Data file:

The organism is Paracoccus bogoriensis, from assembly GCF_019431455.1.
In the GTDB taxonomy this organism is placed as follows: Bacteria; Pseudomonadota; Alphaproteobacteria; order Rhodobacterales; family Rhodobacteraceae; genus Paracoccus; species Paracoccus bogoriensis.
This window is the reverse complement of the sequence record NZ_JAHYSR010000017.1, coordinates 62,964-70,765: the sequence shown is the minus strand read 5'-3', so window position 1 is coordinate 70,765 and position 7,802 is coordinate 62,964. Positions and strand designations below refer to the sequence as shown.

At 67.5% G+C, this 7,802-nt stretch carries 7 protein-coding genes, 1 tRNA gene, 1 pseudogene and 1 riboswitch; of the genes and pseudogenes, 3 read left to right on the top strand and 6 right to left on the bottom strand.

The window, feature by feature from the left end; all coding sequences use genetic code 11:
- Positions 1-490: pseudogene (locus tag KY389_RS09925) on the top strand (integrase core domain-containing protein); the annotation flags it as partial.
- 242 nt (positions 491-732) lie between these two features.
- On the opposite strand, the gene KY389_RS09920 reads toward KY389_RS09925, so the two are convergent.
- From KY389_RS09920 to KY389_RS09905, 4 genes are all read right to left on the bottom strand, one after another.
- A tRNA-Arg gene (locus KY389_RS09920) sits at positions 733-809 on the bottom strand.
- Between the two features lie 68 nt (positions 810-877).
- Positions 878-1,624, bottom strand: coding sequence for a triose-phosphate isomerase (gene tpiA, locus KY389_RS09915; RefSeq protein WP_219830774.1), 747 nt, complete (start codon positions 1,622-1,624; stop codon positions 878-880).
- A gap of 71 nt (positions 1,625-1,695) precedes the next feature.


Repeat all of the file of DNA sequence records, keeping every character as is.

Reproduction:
The organism is Paracoccus bogoriensis, from assembly GCF_019431455.1.
In the GTDB taxonomy this organism is placed as follows: Bacteria; Pseudomonadota; Alphaproteobacteria; order Rhodobacterales; family Rhodobacteraceae; genus Paracoccus; species Paracoccus bogoriensis.
This window is the reverse complement of the sequence record NZ_JAHYSR010000017.1, coordinates 62,964-70,765: the sequence shown is the minus strand read 5'-3', so window position 1 is coordinate 70,765 and position 7,802 is coordinate 62,964. Positions and strand designations below refer to the sequence as shown.

At 67.5% G+C, this 7,802-nt stretch carries 7 protein-coding genes, 1 tRNA gene, 1 pseudogene and 1 riboswitch; of the genes and pseudogenes, 3 read left to right on the top strand and 6 right to left on the bottom strand.

The window, feature by feature from the left end; all coding sequences use genetic code 11:
- Positions 1-490: pseudogene (locus tag KY389_RS09925) on the top strand (integrase core domain-containing protein); the annotation flags it as partial.
- 242 nt (positions 491-732) lie between these two features.
- On the opposite strand, the gene KY389_RS09920 reads toward KY389_RS09925, so the two are convergent.
- From KY389_RS09920 to KY389_RS09905, 4 genes are all read right to left on the bottom strand, one after another.
- A tRNA-Arg gene (locus KY389_RS09920) sits at positions 733-809 on the bottom strand.
- Between the two features lie 68 nt (positions 810-877).
- Positions 878-1,624, bottom strand: coding sequence for a triose-phosphate isomerase (gene tpiA, locus KY389_RS09915; RefSeq protein WP_219830774.1), 747 nt, complete (start codon positions 1,622-1,624; stop codon positions 878-880).
- A gap of 71 nt (positions 1,625-1,695) precedes the next feature.